11 PRODUCT SPECIFICATION (continued) At right, installation concept Uplift Restraint Bracket For seismic conditions and to resist other upward forces. Shown as applied, assembled to top of Standard-Duty Bracket. Wall Anchors To restrain movement in foundation walls. Through a hole drilled in wall, a rod threads into an anchor plate installed into the soil bank. A ribbed retainer plate and a nut secure the rod inside the wall. Either of two methods may be used to stabilize, or often to straighten, failing walls. Slab Bracket For stabilizing uneven or damaged floors. Bolt adjusts through cap fitting on top of foundation so channel lifts floor. Dura-Grip Wall Repair System cross plate anchors tieback retaining and foundation walls. New Construction Bracket For support of new structures. Placed on foundation anchors installed between footing forms and tied to reinforcing bars before pouring concrete. At left, screw anchors tieback retaining and foundation walls. 11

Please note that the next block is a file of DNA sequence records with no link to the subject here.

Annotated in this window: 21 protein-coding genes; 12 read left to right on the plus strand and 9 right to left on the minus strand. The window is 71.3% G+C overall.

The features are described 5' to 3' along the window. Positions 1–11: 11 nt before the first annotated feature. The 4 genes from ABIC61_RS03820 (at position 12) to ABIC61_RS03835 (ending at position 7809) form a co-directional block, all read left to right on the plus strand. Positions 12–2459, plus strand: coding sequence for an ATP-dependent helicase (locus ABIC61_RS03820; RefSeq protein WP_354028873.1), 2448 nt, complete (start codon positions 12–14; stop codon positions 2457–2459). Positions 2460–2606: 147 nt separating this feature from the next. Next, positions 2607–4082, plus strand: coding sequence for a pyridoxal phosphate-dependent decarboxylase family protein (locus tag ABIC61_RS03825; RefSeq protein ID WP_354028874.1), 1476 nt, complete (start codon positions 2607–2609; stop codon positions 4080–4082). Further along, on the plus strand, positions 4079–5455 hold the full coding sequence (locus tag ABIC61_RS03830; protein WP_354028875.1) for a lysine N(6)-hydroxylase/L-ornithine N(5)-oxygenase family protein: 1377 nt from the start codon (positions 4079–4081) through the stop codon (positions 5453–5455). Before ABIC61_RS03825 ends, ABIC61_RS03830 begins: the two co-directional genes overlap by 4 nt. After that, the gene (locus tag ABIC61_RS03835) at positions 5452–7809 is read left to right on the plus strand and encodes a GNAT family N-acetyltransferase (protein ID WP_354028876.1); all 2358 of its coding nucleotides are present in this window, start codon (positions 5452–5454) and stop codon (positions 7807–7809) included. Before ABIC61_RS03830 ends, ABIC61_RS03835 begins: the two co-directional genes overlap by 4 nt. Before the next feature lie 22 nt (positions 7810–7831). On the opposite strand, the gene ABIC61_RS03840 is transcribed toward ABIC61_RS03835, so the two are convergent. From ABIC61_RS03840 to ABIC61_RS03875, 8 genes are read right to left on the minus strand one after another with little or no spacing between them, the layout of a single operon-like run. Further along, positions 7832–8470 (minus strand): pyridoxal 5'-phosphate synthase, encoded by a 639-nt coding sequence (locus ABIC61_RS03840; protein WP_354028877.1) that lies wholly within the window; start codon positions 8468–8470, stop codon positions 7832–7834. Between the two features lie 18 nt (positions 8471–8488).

12 Power-installed screw anchors have proven to be a reliable and economical advancement in foundation technology. Chance Helical Pier Foundation Systems anchors and related hardware are available in a wide range of sizes to meet many job applications. The Chance Company also offers such unique product resources as: Training and field supervision of certified installers Geotechnical engineering guidance for any job Computer-assisted design capability through interactive software programs and a field manual bringing design theory to practical field application DISCLAIMER: The material presented in this bulletin is derived from generally accepted engineering practices. Specific application and plans of repair should be prepared by a local structural/geotechnical engineering firm familiar with conditions in that area. The possible effects of soil (such as expansion, liquefaction and frost heave) are beyond the scope of this bulletin and should be evaluated by others. Chance Company assumes no responsibility in the performance of anchors beyond that stated in our SCS policy sheet on terms and conditions of sale. NOTE: Because Hubbell has a policy of continuous product improvement, we reserve the right to change design and specifications without notice. POWER SYSTEMS, INC. A.B. Chance, a Division of Hubbell Power Systems, Inc. 210 North Allen Street Centralia, MO USA Printed in USA 2004 Hubbell, Inc. Bulletin Revised 10/04 5M10/4A&J 12